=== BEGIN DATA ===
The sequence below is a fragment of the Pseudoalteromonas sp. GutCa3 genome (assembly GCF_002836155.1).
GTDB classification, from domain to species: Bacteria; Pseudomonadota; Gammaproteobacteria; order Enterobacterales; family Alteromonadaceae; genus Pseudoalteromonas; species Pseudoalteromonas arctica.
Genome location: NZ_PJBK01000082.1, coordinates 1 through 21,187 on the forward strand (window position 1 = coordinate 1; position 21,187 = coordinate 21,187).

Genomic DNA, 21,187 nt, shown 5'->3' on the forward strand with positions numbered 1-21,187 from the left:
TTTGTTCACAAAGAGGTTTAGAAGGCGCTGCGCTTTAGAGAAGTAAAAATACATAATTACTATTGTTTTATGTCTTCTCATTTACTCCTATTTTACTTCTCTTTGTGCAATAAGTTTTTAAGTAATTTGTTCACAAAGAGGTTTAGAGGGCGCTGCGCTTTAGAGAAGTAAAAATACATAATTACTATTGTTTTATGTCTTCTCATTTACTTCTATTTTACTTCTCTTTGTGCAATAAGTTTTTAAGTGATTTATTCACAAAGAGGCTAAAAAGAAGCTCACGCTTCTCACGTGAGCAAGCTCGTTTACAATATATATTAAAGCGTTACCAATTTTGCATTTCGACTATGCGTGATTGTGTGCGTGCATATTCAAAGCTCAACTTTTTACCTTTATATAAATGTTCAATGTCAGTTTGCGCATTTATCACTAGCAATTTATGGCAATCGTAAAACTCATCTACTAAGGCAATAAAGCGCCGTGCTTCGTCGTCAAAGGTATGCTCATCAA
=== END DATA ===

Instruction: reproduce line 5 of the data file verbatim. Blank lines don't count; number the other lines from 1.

TTTGTTCACAAAGAGGTTTAGAAGGCGCTGCGCTTTAGAGAAGTAAAAATACATAATTACTATTGTTTTATGTCTTCTCATTTACTCCTATTTTACTTCTCTTTGTGCAATAAGTTTTTAAGTAATTTGTTCACAAAGAGGTTTAGAGGGCGCTGCGCTTTAGAGAAGTAAAAATACATAATTACTATTGTTTTATGTCTTCTCATTTACTTCTATTTTACTTCTCTTTGTGCAATAAGTTTTTAAGTGATTTATTCACAAAGAGGCTAAAAAGAAGCTCACGCTTCTCACGTGAGCAAGCTCGTTTACAATATATATTAAAGCGTTACCAATTTTGCATTTCGACTATGCGTGATTGTGTGCGTGCATATTCAAAGCTCAACTTTTTACCTTTATATAAATGTTCAATGTCAGTTTGCGCATTTATCACTAGCAATTTATGGCAATCGTAAAACTCATCTACTAAGGCAATAAAGCGCCGTGCTTCGTCGTCAAAGGTATGCTCATCAA